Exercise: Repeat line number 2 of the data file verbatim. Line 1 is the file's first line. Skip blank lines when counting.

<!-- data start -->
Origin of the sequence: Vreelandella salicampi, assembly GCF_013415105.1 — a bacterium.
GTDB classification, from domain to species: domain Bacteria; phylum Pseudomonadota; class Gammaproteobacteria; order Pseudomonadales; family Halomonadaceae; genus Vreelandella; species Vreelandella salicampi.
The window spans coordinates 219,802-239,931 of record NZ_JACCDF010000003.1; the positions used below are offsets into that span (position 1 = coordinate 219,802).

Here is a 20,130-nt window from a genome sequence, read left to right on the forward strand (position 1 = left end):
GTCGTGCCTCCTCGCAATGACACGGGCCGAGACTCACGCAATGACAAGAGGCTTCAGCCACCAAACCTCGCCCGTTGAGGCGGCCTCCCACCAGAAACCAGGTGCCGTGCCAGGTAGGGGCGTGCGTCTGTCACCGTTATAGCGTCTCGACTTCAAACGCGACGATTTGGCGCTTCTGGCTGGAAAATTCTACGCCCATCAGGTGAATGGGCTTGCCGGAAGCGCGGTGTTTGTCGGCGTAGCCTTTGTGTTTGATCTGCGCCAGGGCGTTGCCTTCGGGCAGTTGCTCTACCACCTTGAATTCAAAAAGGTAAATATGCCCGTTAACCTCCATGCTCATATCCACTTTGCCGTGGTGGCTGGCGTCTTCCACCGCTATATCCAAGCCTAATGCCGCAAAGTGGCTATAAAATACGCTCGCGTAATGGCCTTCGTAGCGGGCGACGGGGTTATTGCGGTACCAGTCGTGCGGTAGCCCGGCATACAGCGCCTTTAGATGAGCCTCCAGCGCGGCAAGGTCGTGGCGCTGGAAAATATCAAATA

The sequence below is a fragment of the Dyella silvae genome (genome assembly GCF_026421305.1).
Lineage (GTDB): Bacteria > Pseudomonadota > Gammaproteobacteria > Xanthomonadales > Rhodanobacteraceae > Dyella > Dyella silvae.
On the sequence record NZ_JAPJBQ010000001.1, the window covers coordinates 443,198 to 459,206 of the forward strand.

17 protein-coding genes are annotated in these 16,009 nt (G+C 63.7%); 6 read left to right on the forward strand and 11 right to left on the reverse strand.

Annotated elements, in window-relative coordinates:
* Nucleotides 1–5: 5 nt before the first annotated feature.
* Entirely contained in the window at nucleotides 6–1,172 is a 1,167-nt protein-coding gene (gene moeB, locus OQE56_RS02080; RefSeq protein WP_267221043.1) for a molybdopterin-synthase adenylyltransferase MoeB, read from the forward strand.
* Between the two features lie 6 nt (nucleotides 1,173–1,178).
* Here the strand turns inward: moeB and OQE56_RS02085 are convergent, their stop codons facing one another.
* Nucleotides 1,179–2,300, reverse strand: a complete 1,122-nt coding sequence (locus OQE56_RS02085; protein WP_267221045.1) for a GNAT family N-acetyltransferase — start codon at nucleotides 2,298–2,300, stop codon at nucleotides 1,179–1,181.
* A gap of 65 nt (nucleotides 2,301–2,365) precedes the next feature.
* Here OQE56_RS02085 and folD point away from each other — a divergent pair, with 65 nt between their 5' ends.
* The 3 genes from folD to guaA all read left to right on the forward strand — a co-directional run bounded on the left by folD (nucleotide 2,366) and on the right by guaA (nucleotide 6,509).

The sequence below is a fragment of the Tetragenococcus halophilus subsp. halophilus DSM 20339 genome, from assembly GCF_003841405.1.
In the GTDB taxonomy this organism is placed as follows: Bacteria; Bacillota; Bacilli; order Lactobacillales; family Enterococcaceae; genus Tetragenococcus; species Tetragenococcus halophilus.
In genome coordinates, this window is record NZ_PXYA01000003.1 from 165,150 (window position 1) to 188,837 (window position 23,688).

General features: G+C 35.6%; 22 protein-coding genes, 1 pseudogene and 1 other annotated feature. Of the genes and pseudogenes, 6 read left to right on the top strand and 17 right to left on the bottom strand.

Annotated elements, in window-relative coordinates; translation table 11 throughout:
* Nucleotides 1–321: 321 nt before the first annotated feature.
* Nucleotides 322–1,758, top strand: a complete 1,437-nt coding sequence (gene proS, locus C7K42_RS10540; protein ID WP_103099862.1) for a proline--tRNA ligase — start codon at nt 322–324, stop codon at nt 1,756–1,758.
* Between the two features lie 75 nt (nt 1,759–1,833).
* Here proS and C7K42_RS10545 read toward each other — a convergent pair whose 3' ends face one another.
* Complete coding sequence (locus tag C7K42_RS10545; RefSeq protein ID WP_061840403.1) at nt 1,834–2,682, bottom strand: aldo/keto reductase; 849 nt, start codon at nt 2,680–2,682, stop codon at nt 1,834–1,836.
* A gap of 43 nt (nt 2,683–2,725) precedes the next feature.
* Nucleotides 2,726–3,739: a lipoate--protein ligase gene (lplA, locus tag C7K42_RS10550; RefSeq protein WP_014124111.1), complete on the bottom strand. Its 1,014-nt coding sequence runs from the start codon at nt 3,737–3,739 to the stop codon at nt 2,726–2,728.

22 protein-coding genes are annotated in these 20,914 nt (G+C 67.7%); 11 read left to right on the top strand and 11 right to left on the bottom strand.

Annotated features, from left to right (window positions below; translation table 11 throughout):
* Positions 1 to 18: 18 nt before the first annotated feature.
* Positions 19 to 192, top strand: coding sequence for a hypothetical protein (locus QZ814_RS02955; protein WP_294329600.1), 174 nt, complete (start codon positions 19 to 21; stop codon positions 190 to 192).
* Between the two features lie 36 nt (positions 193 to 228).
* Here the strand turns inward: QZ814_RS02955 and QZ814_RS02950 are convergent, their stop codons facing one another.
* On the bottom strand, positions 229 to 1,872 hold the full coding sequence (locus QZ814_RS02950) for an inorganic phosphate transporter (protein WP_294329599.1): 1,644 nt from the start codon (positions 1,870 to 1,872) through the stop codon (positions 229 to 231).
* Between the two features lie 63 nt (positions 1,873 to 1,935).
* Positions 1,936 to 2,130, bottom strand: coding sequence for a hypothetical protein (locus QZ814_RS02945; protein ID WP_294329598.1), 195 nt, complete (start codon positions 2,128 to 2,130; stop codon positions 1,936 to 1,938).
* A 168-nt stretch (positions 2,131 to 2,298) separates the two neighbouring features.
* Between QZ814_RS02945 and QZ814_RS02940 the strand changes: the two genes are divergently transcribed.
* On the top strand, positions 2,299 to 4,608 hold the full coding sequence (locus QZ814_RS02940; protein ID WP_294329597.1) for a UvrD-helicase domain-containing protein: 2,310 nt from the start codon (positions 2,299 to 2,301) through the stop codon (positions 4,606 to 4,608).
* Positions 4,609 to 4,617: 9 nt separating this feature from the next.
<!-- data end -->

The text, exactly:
GTDB classification, from domain to species: domain Bacteria; phylum Pseudomonadota; class Gammaproteobacteria; order Pseudomonadales; family Halomonadaceae; genus Vreelandella; species Vreelandella salicampi.